The ultimate constraint that we all face is knowledge — what we know and don’t know.
The knowledge problem is pervasive, and by no means trivial as hinted at by just a few examples:
You’ve purchased a house. Was it the best deal you could have gotten? Was there some other house you could have purchased that 10 years later would not have needed extensive repairs or was in a community with more likeable neighbors and a better environment for your children?
What about the person you married? Was there another person who would have made for a more pleasing spouse?
Though these are important questions, the most intelligent answer you can give to all of them is: “I don’t know.”
Since you don’t know the answers, who do you think, here on Earth, is likely to know, and whom would you like to make these decisions for you — Nancy Pelosi, Harry Reid, George Bush, a czar appointed by Obama or a committee of Washington bureaucrats? I bet that if these people were to make housing or marital decisions for us forcibly, most would deem it tyranny.
You say, “Williams, Congress is not making such monumental decisions that affect my life.” Try this:
You are a 22-year-old healthy person. Instead of spending $3,000 or $4,000 a year for health insurance, you’d prefer investing that money in equipment to start a landscaping business. Which is the best use of that $3,000 or $4,000 a year — purchasing health insurance or starting up a landscaping business? And who should decide that question: Nancy Pelosi, Harry Reid, George Bush, a czar appointed by Obama or a committee of Washington bureaucrats? How can they possibly know what’s the best use of your earnings, particularly in light of the fact that they have no idea of who you are?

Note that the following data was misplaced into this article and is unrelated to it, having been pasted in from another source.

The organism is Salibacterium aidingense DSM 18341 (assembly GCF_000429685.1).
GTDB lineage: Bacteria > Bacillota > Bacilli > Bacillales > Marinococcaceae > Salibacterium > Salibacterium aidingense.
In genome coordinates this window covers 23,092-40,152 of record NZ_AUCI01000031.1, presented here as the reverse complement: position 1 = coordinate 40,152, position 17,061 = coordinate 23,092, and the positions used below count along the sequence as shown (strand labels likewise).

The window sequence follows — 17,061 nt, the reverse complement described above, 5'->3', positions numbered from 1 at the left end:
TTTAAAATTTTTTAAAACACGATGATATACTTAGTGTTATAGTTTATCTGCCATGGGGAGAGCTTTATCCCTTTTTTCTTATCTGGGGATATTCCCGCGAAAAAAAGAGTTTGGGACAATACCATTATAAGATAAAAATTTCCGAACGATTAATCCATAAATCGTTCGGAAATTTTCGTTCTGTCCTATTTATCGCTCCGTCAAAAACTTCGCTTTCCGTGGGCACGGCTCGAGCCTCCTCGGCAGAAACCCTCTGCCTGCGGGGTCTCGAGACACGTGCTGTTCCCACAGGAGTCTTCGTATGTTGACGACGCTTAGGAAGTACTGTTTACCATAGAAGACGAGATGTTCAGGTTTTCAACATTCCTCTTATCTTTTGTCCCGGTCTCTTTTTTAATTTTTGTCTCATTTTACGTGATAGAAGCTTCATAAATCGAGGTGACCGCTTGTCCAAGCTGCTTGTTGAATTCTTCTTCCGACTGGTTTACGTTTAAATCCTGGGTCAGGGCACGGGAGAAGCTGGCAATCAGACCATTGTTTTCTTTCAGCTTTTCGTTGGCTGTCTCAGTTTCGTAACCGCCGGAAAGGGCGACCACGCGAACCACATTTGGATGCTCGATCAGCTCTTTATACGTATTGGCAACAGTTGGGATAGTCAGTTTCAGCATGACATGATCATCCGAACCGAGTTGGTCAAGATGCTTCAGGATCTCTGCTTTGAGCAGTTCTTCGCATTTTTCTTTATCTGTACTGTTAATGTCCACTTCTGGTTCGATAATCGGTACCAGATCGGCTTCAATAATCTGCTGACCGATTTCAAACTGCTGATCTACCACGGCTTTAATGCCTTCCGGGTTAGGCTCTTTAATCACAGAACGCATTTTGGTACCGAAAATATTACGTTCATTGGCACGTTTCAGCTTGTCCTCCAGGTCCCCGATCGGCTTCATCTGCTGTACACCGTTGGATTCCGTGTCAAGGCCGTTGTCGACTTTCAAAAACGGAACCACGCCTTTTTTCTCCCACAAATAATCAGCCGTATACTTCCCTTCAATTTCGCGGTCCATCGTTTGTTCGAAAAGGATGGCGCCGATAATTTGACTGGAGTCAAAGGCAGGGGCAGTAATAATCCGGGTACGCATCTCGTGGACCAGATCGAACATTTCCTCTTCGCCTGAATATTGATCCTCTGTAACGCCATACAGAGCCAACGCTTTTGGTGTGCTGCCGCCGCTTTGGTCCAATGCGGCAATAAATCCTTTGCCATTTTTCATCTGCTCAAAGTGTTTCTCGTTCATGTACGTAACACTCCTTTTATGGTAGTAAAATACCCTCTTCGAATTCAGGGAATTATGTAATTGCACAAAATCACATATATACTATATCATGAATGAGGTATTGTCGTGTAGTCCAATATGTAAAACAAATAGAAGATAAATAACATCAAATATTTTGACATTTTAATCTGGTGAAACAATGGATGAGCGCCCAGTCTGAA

Neither you nor the U.S. Congress has the complete knowledge to know exactly what’s best for you. The difference is that when individuals make their own trade-offs, say between purchasing health insurance or investing in a business, they make wiser decisions because it is they who personally bear the costs and benefits of those decisions.
You say, “Hold it, Williams, we’ve got you now! What if that person gets really sick and doesn’t have health insurance. Society suffers the burden of taking care of him.” To the extent that is a problem, it is not a problem of liberty; it’s a problem of congressionally mandated socialism. Let’s look at it.
It is not society that bears the burden; it is some flesh and blood American worker who finds his earnings taken by Congress to finance the health needs of another person.
There is absolutely no moral case, much less constitutional case, for Congress forcibly using one American to serve the purposes of another American, a practice that differs only in degree from slavery, which we all should find morally offensive.
Whether it is health care, education, employment or most other areas of our lives, I ask you: Who has the capacity to master all the complexity to make choices on behalf of others?
Each of us possesses only a tiny percentage of the knowledge that would be necessary to make totally informed decisions in our own lives, much less the lives of others.
There is only one reason for the forcible transference of decision-making authority over important areas of our private lives to elite decision-makers in Congress and government bureaucracies. Doing so confers control, power, wealth and revenue to society’s elite.
What’s in the best interests of individual members of society, such as a person who’d rather launch a landscaping business than purchase a health insurance policy, ranks low on the elite’s list of priorities.
Walter E. Williams is a professor of economics at George Mason University. Copyright Creators Syndicate, www.creators.com.
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